Unfortunately Mikel Arteta is ruled out after his ‘coming together’ wiith Demba Ba on Tuesday. On the plus side our World Cup winners are back in training, but as none of them is suited to the deep-lying midfield role I will assume that Mathieu Flamini is the likeliest replacement. Alex Oxlade-Chamberlain is an interesting alternative, but surely does his best work in attacking areas?

Of the Germans I would be very surprised if Per Mertesacker and Mesut Ozil don’t start. I have loved Calum Chambers first appearances in an Arsenal shirt, but Per is the finished article and needed for our first ‘north-west on Saturday teatime’ test. That is Arsenal’s equivalent of a ‘cold Tuesday night in Stoke’.

Lots of nonsense has been spouted about our attacking options. For those who have not seen it I would recommend Tim Stillman’s excellent column on Arseblog this week. We are feeling our way into the new season. Given our last four competitive fixtures have yielded an FA Cup, the Community Shield, three precious points on the opening day of the new Premier league season, and a draw at a tricky Champions League qualifying away venue, I would urge some patience and restraint. Then again I would, wouldn’t I? It’s what I do.

So we are in pretty good shape, Theo and Gibbo apart. What of the bluenoses? Ross Barkley, Arouna Kone and Bryan Oviedo are likely to miss out. So what? Looks like they will have a decent side out too. Until April Goodison has held no terrors for us for a while, but the beating we took that day was significant. Having said that it would be a surprise to many neutral observers if Everton were able to impose themselves on the visitors in a similar fashion.

The ‘holic pound? Let’s face it, at this stage of the season it really is all guesswork. Keep your money in your pocket is the best tip, but I have a sense of mischief about me. I am attracted to the 0-3 to avenge last season in kind. Thirty to one is on offer. Can we keep a clean sheet? If you are sceptical then 1-3 can be grabbed at 22/1. I am on both. It is what you do at, oh wait, it is now matchday!

For those who bought tickets before the television rescheduling and who are still going, have an absolute blast. There are no trains back to London after the game so many have been shafted, but when did the Premier League, Sky, or BT et al, ever give a monkeys about supporters?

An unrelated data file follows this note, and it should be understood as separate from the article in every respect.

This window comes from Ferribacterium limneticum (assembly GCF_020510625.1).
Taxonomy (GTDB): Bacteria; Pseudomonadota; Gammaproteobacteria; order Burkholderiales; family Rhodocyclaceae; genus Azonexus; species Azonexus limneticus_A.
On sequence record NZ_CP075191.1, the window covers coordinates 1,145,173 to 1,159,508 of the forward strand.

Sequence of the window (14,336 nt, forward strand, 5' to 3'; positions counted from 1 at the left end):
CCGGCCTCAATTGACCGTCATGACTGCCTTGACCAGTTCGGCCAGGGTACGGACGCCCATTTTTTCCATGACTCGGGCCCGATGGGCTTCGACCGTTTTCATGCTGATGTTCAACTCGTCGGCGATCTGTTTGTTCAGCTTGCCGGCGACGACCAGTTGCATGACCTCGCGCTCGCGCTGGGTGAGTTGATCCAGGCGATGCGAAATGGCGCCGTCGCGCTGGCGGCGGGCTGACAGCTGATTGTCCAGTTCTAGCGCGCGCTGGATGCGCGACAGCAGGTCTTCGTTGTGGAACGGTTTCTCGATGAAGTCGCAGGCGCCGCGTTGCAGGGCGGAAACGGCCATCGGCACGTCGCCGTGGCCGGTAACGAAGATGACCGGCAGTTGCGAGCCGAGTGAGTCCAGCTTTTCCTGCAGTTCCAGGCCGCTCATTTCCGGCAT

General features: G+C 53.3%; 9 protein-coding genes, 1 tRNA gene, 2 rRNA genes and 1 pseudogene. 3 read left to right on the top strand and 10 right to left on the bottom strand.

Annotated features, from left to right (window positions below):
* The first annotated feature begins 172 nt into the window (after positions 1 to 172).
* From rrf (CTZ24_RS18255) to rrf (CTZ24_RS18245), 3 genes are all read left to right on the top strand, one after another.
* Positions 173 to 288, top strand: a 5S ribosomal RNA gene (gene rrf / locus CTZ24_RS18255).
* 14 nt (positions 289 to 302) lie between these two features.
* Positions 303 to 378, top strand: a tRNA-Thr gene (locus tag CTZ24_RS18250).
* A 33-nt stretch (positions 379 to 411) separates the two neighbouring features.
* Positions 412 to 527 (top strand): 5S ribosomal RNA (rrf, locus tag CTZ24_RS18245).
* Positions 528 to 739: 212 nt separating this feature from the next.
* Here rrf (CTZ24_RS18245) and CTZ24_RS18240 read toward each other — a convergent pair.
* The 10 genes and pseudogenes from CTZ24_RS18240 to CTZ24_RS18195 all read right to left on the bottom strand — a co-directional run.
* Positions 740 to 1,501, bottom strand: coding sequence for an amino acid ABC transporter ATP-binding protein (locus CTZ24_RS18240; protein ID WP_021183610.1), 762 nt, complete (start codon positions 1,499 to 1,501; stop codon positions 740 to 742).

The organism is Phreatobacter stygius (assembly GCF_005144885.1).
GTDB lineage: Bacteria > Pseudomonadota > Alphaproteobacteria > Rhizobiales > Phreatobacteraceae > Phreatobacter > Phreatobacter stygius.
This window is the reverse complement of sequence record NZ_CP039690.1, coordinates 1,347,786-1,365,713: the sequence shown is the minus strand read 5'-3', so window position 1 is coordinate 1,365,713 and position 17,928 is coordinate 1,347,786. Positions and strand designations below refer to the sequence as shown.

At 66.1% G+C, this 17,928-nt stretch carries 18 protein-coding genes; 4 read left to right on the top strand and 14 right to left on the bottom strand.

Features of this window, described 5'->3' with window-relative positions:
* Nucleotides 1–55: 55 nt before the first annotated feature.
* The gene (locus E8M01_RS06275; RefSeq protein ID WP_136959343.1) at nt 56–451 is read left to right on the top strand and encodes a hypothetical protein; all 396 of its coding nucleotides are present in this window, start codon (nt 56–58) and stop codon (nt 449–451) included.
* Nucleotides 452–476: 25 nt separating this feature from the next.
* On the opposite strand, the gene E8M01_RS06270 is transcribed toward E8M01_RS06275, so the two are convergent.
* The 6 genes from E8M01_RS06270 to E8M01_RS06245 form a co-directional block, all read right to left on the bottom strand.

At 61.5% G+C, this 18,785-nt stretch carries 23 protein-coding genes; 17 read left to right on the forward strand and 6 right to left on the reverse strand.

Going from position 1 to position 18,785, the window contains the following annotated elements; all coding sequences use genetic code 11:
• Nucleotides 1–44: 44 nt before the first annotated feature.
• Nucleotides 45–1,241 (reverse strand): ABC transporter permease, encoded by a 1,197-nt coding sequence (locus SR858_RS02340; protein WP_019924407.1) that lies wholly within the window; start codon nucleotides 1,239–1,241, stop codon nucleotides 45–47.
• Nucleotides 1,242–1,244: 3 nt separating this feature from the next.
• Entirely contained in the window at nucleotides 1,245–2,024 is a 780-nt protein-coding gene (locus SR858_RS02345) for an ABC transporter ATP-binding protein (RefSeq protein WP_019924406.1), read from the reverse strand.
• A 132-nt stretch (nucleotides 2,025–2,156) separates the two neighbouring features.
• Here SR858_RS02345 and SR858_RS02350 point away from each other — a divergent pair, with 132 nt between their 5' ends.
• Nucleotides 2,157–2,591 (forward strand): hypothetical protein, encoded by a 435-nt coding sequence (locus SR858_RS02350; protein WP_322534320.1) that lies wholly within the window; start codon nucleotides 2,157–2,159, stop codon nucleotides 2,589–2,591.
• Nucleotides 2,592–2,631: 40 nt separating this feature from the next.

And so to the customary have a good one ‘holics. Let’s enjoy today, and indeed the rest of the weekend.

I feel the need for a somewhat defensive post about the goal-less draw with Besiktas tonight mainly because of the reaction on social media sites, but actually that is not how I feel about the game. For much of the ninety minutes I saw two commited teams trying to fashion an open contest on a cabbage patch of a pitch, which by the way was the same for both sides.

The match could have had a sensational opening, Ba trying his luck from the centre circle and thankfully Wojciech Szczesny got enough on the effort to tip it onto the bar. Just minutes later the Arsenal ‘keeper denied the same player. Besiktas, with former young Gunner Ozyakup prominent, were giving it a go in front of their vociferous following.

The visitors hit back though with Alexis Sanchez fashioning a couple of half chances for Olivier Giroud. If match fit the Frenchman might have notched one of them. That he isn’t, which is why Yaya Sanogo has been preferred when available thus far. As the half came to a close the Frenchman was set up by a fabulous Aaron Ramsey chipped pass but he took a rusty air shot. Hopefully in coming games we will see the improvement that only games can give at this stage of the season. That having been said, should a quality goalscorer come available before the end of the month we should be in there. Not surprisingly there aren’t that many available, so a premium will have to be offered.

I took a step back from the immediacy of Twitter responses towards the end of the half, and actually enjoyed the battle of wills unfolding in front of me. You expect a degree of tactical awareness from a Slaven Bilic side, and I thought their willingness to trade openly was a testament to their belief they could pull off an upset. That made Arsenal’s defensive discipline all the more pleasing. Calum Chambers, one slip on the rutted surface aside remains a more than capable deputy for Per Mertesacker. I am tremendously impressed with his start to a career in an Arsenal shirt.

The second half started as the first had ended. A great chance for the Arsenal but Aaron Ramsey just not quite able to apply the finishing touch to a Giroud through ball in a twist of fate. Demba Ba took out Mikel Arteta in the build up to a great chance for Sahan, and Mathieu Flamini came on for his customary yellow card. Unfortunately Aaron Ramsey made a premature departure after picking up a second yellow for a tug at Ozyakup, who tumbled somehat easily and theatrically. A lesson learned for Aaron hopefully. He made it easy for a weak referee to show that card.

Still the ten men could have nicked it when Alex Oxlade-Chamberlain brought a fine save from Zengin, who managed to turn the effort onto the post. One could argue it would have been no more than Arsenal deserved on the night, but at the same time I would understand Besiktas fans saying that their team did not deserve to lose, and I would agree.

The quality might not have shone through tonight, but it was hardly likely to on such a poor playing surface. I rather fancy we may see a more disciplined counter-attacking game from Besiktas next week on the carpet at the Grove. An away goal would certainly put the cat among the pigeons, but I have to believe with the Germans returning, and another ninety minutes at Goodison under the belt, that we will be stepping up a gear in the home leg of a fascinating match-up.